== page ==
Hyperemesis gravidarum is protracted nausea and vomiting in the first trimester of pregnancy. It can lead to weight loss, electrolyte imbalance such as low potassium or sodium and dehydration. It affects about 3% of pregnant women. It is more than just morning sickness. It is caused by the pregnancy hormone hcg. The hormone rises in early pregnancy peaks at 9 weeks and then drop so the symptoms usually resolve by 12-14 weeks. However, there are a few unlucky women whose symptoms persist into the second and third trimester. (<10%).
So what can you do to treat hyperemesis? Lifestyle measures such as avoiding cooking or certain smells that trigger your symptoms. Avoid getting too hungry; try eating small amounts regularly. Some people find jellies or fruit gums helpful for settling nausea. The most important thing is to stay hydrated. In recent years Cariban (doxylamine 10mg and Vitamin B6 10mg) has been used with great success. It is expensive though. You take one capsule in the morning, one in the afternoon and two at bedtime. In terms of medication there are a number of anti-sickness tablets that are used in pregnancy. These include cyclizine, prochloperazine (stemetil), and promethazine (phenergen). Second line ant—sickness medications are metoclopramide (maxolon) and ondansteron (zofran). If you have heartburn a tablet called ranitidine (zantac) can be used to reduced the acid in your stomach. Alternative therapy such as eating ginger and acupuncture can be effective. For resistant nausea and vomiting steroids have been used successfully.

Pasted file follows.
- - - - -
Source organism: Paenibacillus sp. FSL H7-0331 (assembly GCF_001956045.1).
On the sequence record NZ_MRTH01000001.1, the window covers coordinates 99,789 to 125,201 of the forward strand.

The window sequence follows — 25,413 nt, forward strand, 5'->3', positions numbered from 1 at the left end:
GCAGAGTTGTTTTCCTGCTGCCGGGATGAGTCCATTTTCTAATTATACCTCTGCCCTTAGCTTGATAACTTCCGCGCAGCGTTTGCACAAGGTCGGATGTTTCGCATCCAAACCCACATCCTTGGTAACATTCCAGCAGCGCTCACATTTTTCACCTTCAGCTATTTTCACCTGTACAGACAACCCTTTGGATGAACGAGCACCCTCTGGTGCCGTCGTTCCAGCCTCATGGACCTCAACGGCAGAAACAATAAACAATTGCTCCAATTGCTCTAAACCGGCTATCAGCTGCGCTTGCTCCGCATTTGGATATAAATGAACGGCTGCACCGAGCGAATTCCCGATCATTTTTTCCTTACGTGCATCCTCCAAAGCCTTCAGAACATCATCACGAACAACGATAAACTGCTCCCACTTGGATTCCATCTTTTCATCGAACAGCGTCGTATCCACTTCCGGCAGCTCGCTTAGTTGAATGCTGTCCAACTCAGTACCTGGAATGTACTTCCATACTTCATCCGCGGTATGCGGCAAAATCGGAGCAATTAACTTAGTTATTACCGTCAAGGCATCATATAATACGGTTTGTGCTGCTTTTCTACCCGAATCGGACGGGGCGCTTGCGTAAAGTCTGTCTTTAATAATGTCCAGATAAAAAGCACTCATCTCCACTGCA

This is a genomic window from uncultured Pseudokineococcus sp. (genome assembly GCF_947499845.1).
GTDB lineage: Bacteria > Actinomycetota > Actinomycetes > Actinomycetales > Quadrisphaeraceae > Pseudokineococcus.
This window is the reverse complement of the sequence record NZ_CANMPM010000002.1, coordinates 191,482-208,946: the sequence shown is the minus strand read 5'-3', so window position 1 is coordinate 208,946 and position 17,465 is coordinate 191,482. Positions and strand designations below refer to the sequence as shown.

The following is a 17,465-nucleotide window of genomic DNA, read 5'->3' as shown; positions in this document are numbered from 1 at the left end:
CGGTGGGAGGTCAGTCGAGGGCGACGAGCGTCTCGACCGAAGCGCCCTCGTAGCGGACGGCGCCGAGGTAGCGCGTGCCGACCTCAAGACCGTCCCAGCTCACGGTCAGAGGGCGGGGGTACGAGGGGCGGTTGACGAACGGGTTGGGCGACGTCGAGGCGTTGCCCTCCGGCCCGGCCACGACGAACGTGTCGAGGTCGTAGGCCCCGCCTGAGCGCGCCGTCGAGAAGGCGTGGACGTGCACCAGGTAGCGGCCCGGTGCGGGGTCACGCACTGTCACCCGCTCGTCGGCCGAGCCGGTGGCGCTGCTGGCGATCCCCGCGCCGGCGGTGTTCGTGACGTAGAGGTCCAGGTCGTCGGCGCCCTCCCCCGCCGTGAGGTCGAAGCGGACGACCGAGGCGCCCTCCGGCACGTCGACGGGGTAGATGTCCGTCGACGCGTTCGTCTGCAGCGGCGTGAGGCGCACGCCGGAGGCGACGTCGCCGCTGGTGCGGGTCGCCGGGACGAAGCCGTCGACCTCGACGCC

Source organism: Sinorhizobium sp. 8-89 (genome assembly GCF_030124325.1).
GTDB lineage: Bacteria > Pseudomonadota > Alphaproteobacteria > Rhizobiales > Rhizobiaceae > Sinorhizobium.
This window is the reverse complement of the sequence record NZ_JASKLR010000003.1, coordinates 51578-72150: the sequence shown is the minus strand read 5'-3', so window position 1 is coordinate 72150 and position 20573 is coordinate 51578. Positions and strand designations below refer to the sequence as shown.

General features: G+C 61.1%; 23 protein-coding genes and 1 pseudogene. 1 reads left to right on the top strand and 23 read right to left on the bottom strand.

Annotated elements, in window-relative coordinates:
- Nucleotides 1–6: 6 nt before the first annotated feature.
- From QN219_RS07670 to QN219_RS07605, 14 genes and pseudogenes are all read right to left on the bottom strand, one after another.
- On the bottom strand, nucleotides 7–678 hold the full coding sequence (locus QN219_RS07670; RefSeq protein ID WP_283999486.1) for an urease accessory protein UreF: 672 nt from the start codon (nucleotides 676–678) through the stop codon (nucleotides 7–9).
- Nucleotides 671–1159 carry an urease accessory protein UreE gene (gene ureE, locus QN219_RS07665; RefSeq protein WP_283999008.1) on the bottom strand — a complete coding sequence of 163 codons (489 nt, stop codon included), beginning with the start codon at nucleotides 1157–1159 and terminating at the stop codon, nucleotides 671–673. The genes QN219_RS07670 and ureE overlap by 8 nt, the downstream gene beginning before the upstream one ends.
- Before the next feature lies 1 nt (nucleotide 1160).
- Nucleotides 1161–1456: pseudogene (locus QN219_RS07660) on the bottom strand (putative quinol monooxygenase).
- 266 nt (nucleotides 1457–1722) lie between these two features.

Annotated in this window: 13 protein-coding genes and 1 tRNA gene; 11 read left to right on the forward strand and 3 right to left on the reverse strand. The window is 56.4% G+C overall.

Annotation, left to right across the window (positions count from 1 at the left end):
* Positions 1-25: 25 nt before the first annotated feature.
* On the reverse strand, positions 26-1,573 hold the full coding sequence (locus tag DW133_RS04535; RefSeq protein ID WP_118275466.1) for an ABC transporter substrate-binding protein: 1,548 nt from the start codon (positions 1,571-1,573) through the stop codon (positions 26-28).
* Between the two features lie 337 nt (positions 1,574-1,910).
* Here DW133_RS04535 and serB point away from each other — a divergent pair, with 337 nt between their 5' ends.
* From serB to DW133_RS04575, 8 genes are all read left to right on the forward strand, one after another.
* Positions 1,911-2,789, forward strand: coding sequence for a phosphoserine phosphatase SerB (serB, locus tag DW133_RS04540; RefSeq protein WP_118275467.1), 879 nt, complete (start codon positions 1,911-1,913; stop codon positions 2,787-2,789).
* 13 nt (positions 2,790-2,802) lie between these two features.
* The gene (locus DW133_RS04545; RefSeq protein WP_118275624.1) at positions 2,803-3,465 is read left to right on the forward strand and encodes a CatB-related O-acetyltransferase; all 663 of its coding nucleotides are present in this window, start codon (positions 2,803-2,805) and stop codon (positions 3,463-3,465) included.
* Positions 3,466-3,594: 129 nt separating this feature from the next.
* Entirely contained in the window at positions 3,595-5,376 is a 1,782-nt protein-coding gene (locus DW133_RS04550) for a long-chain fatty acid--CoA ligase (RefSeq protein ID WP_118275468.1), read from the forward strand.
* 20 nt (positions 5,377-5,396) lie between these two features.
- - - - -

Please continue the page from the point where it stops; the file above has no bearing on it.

If you are dehydrated you will need intravenous fluids. Most hospitals offer this as an outpatient service but some women require admission to hospital. If you are losing weight the hospital will usually organise for a dietitian to see you.
Remember to consider other common causes of vomiting in pregnancy such as urinary tract infection, gasteroenteritis (food poisoning) and stomach ulcers.
For further advice speak to your doctor or midwife.